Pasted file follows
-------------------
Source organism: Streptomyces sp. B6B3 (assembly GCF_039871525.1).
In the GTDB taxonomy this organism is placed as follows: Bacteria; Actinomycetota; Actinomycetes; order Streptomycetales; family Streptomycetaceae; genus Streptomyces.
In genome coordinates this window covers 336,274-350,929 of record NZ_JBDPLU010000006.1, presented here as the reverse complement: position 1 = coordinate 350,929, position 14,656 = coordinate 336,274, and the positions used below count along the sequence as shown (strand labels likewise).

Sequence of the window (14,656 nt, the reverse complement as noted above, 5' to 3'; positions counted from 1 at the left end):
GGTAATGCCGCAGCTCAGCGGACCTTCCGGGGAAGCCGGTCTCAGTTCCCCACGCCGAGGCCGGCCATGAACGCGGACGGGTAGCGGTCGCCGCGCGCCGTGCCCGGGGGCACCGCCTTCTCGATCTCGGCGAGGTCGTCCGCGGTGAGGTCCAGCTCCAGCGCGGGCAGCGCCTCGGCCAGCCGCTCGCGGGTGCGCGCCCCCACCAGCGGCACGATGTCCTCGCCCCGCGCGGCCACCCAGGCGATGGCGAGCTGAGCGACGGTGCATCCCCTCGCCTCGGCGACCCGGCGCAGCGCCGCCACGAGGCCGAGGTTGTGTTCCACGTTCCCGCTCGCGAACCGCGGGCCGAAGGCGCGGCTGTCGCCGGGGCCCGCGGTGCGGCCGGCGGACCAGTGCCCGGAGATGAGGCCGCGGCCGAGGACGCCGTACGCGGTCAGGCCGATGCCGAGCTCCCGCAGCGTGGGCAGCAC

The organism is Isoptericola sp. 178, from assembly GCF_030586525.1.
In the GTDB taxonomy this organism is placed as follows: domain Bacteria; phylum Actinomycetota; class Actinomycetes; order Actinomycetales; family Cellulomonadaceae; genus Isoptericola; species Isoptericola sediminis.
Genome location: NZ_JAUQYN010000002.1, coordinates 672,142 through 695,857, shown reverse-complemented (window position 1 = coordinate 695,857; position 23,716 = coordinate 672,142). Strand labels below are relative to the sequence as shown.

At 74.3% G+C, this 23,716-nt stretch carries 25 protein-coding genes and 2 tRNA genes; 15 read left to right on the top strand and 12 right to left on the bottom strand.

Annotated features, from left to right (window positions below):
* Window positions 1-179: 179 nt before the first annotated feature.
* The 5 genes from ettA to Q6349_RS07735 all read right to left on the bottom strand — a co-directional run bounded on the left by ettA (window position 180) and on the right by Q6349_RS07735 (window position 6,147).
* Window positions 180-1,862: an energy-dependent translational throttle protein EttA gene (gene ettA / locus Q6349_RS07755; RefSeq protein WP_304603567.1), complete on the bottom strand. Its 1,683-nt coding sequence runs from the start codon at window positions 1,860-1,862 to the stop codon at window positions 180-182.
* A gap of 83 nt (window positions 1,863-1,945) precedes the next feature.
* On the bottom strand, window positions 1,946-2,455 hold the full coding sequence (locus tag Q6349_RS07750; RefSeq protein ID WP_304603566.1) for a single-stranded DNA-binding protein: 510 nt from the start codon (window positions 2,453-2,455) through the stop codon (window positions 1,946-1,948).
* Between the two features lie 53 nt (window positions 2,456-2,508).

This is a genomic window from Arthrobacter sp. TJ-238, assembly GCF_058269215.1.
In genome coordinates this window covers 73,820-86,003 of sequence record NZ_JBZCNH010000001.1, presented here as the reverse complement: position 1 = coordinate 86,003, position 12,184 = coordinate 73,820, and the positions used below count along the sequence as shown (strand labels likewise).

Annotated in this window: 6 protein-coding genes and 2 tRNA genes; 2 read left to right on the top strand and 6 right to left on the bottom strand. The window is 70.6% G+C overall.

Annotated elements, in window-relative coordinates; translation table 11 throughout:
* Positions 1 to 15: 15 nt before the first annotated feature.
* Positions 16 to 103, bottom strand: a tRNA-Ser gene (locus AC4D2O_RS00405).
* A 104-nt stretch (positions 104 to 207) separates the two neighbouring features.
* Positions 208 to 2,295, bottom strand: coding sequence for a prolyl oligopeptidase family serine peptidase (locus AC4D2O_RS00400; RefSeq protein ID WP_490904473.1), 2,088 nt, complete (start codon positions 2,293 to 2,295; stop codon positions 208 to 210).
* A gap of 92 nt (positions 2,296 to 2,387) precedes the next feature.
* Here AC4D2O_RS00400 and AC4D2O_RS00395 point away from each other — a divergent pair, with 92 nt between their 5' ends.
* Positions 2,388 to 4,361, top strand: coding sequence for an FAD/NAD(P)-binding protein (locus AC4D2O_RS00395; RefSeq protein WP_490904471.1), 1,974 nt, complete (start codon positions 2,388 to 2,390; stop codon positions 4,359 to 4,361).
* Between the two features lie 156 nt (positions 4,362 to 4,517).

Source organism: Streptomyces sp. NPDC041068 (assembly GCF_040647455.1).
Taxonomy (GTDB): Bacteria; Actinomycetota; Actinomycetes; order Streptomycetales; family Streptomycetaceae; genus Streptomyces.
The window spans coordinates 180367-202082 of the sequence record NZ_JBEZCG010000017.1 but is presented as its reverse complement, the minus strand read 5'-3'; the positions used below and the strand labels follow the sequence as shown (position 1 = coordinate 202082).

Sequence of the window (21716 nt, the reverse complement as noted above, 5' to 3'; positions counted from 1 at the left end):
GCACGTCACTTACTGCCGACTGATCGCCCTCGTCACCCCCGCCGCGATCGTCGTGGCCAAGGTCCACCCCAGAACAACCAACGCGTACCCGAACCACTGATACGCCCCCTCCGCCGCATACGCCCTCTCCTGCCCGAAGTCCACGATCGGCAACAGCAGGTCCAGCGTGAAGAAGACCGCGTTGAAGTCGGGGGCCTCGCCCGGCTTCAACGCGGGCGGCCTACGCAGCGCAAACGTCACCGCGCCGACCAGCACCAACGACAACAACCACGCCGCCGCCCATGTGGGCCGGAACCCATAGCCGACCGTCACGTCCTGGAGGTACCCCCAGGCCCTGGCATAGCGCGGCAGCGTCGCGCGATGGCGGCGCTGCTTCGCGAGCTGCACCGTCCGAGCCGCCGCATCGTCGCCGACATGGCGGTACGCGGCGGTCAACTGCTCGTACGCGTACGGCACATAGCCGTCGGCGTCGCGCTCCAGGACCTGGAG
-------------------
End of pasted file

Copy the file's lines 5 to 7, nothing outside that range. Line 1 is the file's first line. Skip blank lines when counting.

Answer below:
GGTAATGCCGCAGCTCAGCGGACCTTCCGGGGAAGCCGGTCTCAGTTCCCCACGCCGAGGCCGGCCATGAACGCGGACGGGTAGCGGTCGCCGCGCGCCGTGCCCGGGGGCACCGCCTTCTCGATCTCGGCGAGGTCGTCCGCGGTGAGGTCCAGCTCCAGCGCGGGCAGCGCCTCGGCCAGCCGCTCGCGGGTGCGCGCCCCCACCAGCGGCACGATGTCCTCGCCCCGCGCGGCCACCCAGGCGATGGCGAGCTGAGCGACGGTGCATCCCCTCGCCTCGGCGACCCGGCGCAGCGCCGCCACGAGGCCGAGGTTGTGTTCCACGTTCCCGCTCGCGAACCGCGGGCCGAAGGCGCGGCTGTCGCCGGGGCCCGCGGTGCGGCCGGCGGACCAGTGCCCGGAGATGAGGCCGCGGCCGAGGACGCCGTACGCGGTCAGGCCGATGCCGAGCTCCCGCAGCGTGGGCAGCAC

The organism is Isoptericola sp. 178, from assembly GCF_030586525.1.
In the GTDB taxonomy this organism is placed as follows: domain Bacteria; phylum Actinomycetota; class Actinomycetes; order Actinomycetales; family Cellulomonadaceae; genus Isoptericola; species Isoptericola sediminis.